Does your heart feel a little lighter now?  You now have a remedy for a heavy heart.  Letting go is a solo exercise, you could do it on you own anytime and anywhere.  Remember to use it when needed.
Your Lighter Dad

What Dad wants you to know about GIVING

I was thinking about the notion of ‘giving’ during my late night run today.  Perhaps it was triggered by the spirit of Christmas … with images of Santa delivering gifts to kids who are eagerly waiting.  And then I pondered about my attitude towards giving … how selfish or selfless I have been when I give, when I have been generous and when I held back, and how I feel towards professional fundraisers who earn a living by taking a commission out of the donation they collect for charity organisations that otherwise may not have benefitted, who will I give or not give to, how much will I give, etc.

As I kept on running and pondering, a familiar message came to mind: “You can only give what you have.”  How true. Give what we have. It need not always be MONEY (in fact that’s the easiest thing to give away, especially excess money).  Something else that we all have is TIME, except that we get so busy these days that we hardly have enough time for ourselves, let alone to give some away.  But unlike money, time isn’t something we could physically handover to another.  When we dig deeper, it’s  actually ATTENTION that we are giving. When we make time for people whom we care about, we give them attention. And what do we really attend to?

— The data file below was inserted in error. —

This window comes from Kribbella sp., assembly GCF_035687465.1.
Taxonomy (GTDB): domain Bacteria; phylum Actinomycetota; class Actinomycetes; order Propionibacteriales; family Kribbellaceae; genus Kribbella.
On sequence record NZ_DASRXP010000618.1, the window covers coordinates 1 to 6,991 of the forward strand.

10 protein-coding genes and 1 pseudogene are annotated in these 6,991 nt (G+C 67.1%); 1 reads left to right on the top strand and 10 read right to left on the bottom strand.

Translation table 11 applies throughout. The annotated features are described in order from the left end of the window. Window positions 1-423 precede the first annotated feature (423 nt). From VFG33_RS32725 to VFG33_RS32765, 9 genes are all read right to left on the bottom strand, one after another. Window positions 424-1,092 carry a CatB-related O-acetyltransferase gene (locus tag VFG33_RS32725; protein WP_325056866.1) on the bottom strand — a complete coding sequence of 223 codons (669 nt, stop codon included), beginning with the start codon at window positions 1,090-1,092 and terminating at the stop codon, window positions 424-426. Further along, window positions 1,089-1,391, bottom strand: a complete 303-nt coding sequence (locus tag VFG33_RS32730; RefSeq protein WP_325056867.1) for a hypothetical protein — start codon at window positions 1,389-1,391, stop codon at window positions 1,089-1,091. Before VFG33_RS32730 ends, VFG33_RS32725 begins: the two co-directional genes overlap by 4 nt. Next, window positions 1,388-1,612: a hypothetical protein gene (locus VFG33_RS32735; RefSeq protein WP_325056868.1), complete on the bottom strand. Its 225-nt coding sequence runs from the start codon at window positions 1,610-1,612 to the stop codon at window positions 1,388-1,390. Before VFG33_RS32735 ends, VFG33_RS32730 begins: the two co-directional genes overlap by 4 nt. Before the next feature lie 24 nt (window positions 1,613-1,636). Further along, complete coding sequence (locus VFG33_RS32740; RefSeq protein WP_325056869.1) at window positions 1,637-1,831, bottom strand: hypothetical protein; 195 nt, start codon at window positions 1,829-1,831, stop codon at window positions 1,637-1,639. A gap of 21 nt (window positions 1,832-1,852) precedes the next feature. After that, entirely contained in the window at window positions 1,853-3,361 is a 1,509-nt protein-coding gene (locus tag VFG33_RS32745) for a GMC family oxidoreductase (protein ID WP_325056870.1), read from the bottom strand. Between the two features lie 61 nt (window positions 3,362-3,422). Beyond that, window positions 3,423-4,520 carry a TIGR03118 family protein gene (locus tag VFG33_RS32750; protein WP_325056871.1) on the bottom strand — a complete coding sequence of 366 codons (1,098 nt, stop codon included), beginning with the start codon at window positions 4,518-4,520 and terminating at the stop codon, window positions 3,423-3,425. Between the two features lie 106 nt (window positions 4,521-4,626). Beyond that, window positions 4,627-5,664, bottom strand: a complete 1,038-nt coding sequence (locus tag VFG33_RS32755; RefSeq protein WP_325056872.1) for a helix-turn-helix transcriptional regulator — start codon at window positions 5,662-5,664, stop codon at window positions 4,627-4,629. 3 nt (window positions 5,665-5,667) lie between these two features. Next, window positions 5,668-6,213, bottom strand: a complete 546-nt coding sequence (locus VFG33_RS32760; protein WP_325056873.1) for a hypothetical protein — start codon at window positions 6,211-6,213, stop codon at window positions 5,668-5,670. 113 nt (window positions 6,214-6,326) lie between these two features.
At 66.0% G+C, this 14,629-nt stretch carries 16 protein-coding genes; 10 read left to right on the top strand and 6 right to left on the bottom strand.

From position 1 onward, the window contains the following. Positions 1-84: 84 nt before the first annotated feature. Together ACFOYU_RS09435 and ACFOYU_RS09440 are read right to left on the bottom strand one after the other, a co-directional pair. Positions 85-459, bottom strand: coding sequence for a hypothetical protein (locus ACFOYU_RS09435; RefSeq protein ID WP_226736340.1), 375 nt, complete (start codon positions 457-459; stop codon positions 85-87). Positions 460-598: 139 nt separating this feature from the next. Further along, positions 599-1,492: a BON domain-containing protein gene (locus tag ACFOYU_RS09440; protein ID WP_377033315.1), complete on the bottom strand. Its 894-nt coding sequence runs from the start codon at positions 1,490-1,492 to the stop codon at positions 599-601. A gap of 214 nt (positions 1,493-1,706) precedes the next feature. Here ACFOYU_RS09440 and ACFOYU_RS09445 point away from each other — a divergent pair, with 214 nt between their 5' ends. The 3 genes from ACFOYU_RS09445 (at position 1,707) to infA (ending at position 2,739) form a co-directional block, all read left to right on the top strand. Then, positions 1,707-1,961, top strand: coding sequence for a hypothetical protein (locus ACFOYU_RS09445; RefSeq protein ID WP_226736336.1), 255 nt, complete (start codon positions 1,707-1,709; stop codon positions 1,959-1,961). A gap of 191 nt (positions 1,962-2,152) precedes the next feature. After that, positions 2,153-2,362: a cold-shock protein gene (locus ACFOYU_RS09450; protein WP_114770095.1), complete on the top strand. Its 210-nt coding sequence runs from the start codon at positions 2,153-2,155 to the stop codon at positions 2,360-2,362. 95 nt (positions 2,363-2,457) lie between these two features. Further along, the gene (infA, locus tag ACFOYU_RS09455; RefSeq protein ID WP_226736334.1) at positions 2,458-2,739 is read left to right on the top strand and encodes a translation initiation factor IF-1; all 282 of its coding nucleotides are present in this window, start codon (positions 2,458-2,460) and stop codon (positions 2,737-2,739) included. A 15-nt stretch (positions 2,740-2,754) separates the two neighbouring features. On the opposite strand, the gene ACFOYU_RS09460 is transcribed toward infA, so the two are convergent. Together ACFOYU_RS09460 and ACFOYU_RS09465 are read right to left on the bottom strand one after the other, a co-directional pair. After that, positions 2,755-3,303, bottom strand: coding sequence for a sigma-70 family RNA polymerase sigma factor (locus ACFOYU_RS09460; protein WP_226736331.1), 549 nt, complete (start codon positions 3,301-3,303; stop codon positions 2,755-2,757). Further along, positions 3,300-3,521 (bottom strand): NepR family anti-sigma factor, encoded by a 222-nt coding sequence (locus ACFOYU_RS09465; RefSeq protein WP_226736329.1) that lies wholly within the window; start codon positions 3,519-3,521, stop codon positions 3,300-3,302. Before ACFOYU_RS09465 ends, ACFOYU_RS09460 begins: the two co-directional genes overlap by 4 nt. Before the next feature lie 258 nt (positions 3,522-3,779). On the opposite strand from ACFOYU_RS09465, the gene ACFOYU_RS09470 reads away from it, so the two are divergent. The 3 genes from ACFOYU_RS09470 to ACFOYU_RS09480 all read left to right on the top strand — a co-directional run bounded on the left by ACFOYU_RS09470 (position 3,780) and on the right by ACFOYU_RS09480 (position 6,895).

Here’s my conclusion: it all boil down to attending to another’s NEEDS.  In essence, the act of giving becomes truly meaningful and fruitful when in doing so, we attend to the needs of the recipient, and not our own need to be generous or charitable.  If we were to put all these insights back into the context of the earlier message of “You can only give what you have,” one of the most important thing that we do already HAVE is the capacity to attend to another’s needs as well as our own.

Now, I know this may sound a little circular and perplexing … try something out, will you? Look around you and pick someone, think about what this person really need right now, and do something to attend to this need (it could be a hug, a smile, a helping hand, or even a few dollars).

Enjoy the gift of giving … that’s my gift for you today!


Your Giving Dad

What Dad wants you to know about COMMITMENT

Son, Dad is extremely tired and sleepy tonight … but I didn’t want to go to bed without leaving you a post.  When I set this blog up as ‘Daily Conversations with Dad,’ I really meant daily. And I intend to keep my word, for as long as I could.  That brings to mind something I wanted to you to learn, a quality I find so fundamental to a person’s success – commitment.